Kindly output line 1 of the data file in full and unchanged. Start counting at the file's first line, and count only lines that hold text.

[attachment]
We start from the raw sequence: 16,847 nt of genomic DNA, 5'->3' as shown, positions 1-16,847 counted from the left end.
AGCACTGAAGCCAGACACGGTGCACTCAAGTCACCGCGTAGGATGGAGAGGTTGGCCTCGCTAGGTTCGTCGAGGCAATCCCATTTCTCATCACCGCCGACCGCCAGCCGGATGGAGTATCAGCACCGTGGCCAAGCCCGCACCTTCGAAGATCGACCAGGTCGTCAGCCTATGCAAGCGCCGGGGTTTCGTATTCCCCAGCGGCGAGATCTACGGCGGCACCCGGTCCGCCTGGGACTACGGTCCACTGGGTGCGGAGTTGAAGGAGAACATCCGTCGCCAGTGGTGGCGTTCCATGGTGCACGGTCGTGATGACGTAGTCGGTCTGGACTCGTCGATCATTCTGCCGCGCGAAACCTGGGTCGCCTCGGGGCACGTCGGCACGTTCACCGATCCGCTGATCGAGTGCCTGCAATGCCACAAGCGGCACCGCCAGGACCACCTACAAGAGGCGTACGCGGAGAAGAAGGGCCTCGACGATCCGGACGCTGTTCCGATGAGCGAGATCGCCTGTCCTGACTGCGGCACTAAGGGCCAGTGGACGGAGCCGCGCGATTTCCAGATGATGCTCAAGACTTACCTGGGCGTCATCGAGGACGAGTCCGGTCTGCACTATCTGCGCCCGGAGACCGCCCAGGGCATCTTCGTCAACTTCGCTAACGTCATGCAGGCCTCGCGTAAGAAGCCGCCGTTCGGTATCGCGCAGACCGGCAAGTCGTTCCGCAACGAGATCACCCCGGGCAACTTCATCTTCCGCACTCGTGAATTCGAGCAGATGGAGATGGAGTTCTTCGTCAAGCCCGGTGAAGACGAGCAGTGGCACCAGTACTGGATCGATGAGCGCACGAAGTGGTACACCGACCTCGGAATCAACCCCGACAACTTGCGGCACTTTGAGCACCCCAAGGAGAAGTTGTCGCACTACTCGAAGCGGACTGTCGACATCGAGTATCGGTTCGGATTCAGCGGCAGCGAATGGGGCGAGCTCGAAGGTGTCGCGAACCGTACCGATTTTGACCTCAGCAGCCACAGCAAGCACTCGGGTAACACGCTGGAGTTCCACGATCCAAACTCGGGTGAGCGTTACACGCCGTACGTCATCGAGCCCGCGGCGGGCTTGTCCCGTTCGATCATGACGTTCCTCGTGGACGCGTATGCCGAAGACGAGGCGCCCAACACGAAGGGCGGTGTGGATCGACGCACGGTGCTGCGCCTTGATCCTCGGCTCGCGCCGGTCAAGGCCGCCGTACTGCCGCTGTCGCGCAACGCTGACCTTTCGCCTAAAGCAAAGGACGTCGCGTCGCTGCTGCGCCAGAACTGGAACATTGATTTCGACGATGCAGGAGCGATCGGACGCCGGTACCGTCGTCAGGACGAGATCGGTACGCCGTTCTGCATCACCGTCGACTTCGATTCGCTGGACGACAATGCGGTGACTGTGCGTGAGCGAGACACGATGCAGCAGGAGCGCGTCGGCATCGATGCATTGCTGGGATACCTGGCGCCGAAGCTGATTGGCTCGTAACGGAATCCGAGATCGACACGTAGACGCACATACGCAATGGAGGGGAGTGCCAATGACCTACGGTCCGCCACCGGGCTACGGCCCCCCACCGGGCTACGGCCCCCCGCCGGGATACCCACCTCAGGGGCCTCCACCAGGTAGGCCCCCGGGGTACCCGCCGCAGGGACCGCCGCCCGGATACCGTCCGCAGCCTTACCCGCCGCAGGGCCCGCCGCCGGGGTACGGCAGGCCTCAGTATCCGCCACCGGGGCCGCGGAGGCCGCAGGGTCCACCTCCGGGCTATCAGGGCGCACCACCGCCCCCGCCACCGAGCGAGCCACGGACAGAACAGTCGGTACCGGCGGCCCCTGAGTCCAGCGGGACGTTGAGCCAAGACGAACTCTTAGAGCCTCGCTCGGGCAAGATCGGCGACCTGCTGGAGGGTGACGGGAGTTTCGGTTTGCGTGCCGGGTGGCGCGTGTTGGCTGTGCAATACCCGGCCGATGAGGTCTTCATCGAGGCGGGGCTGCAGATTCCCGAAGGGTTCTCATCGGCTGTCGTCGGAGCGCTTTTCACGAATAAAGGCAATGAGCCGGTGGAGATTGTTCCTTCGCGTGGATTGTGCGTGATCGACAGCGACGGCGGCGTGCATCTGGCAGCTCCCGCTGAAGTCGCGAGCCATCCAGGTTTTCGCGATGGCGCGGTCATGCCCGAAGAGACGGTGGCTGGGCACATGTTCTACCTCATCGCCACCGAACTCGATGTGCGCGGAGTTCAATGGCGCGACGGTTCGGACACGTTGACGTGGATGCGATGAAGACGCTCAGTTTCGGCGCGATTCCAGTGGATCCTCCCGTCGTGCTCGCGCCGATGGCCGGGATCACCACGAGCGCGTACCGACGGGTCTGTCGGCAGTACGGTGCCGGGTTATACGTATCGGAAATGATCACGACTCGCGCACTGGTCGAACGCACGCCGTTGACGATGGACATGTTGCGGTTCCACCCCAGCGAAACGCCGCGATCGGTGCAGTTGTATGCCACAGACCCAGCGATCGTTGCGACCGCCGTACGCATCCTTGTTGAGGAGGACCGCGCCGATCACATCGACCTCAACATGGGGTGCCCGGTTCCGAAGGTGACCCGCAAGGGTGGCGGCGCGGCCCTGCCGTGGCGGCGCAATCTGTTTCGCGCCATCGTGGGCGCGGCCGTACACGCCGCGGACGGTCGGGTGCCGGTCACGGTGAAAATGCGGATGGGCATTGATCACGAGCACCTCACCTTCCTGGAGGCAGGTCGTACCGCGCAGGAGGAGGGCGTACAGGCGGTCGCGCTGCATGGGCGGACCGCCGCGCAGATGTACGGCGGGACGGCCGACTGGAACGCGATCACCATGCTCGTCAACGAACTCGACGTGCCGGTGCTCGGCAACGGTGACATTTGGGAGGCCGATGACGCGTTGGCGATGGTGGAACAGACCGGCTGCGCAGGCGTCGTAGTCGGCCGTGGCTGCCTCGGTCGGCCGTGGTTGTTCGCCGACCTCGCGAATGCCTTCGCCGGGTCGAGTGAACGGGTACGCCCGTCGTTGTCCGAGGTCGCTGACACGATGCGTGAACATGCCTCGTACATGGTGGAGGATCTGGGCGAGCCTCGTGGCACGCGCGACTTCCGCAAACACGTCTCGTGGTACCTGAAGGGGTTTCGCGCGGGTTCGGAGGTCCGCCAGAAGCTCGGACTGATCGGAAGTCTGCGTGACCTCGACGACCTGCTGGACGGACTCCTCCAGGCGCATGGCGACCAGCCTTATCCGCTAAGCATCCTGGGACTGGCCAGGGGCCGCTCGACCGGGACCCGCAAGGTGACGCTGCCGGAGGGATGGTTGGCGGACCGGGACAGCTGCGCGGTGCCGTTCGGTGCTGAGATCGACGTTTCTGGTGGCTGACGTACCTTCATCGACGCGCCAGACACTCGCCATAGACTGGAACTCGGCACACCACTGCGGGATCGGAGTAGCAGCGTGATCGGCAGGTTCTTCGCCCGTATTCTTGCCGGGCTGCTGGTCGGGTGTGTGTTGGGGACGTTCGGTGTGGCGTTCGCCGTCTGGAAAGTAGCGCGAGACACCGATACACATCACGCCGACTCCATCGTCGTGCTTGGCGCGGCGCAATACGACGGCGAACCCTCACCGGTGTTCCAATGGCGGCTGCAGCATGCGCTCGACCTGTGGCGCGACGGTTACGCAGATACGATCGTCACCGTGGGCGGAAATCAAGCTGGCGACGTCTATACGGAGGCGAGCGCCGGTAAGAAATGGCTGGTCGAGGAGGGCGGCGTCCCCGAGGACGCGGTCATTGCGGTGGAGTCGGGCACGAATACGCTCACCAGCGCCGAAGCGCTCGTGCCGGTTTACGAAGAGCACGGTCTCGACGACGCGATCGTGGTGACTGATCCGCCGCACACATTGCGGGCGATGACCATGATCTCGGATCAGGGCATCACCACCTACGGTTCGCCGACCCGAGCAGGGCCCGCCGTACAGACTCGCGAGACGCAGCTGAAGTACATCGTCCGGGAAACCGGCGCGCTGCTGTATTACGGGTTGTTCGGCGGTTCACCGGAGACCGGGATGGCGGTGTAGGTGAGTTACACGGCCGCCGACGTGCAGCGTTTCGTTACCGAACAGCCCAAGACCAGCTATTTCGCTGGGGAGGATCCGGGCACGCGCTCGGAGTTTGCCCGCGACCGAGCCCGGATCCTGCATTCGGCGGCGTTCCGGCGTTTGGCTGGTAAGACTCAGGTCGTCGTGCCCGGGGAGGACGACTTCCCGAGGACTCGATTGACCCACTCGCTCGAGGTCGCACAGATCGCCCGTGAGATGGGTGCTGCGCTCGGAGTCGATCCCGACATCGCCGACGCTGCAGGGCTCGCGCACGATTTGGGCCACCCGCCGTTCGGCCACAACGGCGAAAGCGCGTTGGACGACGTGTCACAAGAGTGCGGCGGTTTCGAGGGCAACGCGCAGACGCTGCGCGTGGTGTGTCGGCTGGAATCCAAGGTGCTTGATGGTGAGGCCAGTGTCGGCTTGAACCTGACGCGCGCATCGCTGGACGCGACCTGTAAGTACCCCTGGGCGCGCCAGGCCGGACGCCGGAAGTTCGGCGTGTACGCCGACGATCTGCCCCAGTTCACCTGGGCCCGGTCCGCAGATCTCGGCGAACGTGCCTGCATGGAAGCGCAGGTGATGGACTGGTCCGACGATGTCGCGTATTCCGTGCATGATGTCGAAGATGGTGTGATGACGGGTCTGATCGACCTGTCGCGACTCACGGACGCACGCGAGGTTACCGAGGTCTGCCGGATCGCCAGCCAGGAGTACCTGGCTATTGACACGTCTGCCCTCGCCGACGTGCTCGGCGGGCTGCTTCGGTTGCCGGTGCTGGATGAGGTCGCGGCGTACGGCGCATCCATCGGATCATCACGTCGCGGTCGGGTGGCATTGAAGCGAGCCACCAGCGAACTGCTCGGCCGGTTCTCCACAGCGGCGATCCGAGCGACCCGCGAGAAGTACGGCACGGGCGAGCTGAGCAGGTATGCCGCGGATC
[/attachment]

We start from the raw sequence: 16,847 nt of genomic DNA, 5'->3' as shown, positions 1-16,847 counted from the left end.